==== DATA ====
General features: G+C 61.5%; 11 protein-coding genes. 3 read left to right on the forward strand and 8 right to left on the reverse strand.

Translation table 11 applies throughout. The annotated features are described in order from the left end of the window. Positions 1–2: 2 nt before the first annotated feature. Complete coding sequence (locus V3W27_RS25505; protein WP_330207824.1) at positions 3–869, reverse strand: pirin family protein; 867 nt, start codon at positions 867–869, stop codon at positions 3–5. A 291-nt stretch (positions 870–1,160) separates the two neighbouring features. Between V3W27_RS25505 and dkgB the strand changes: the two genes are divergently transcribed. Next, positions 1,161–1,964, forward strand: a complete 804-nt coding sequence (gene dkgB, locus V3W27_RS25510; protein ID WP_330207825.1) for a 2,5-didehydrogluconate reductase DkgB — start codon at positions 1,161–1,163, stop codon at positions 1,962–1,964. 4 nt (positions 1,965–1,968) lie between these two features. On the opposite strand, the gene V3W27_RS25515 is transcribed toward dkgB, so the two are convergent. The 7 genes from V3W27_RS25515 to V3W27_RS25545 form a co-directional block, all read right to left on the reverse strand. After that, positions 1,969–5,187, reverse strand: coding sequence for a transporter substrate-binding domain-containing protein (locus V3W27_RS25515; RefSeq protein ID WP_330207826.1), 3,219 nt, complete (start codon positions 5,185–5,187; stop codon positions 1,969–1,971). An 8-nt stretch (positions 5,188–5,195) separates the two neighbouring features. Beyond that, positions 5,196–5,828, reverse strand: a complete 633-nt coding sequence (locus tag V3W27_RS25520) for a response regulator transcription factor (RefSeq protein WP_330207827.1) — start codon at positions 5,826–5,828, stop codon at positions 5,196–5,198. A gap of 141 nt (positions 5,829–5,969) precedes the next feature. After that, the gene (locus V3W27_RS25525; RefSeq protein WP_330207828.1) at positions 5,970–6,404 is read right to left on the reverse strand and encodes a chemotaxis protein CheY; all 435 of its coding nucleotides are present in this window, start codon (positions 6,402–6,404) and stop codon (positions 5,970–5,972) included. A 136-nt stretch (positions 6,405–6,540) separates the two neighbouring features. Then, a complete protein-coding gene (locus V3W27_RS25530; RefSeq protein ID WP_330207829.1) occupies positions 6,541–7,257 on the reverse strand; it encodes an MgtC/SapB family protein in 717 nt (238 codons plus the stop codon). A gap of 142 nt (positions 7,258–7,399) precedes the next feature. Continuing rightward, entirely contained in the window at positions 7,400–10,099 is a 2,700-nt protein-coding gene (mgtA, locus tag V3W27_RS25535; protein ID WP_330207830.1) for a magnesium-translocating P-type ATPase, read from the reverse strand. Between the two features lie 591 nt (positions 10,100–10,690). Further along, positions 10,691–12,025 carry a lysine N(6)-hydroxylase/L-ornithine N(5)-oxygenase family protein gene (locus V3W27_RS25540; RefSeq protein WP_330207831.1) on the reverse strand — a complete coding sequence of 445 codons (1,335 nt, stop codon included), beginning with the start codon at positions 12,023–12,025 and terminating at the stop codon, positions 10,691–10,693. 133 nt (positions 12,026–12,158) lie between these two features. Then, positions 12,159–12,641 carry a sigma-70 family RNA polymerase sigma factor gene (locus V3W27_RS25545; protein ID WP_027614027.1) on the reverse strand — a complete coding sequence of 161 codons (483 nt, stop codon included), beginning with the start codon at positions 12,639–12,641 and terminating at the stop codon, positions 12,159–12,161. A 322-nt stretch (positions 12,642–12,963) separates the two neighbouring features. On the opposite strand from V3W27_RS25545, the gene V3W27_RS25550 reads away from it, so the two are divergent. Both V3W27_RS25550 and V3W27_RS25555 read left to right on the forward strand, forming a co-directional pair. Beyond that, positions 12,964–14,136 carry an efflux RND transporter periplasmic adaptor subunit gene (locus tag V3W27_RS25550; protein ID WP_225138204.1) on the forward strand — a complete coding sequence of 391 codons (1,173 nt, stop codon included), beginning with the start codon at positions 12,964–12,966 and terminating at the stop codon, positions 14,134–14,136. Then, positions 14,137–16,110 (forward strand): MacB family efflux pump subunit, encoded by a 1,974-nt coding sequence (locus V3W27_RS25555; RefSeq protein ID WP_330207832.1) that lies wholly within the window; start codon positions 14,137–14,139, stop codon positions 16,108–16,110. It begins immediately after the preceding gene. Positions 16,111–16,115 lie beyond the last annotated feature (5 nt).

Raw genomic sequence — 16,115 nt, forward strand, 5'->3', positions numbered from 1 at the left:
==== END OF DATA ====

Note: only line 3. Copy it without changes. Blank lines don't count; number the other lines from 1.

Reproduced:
Raw genomic sequence — 16,115 nt, forward strand, 5'->3', positions numbered from 1 at the left: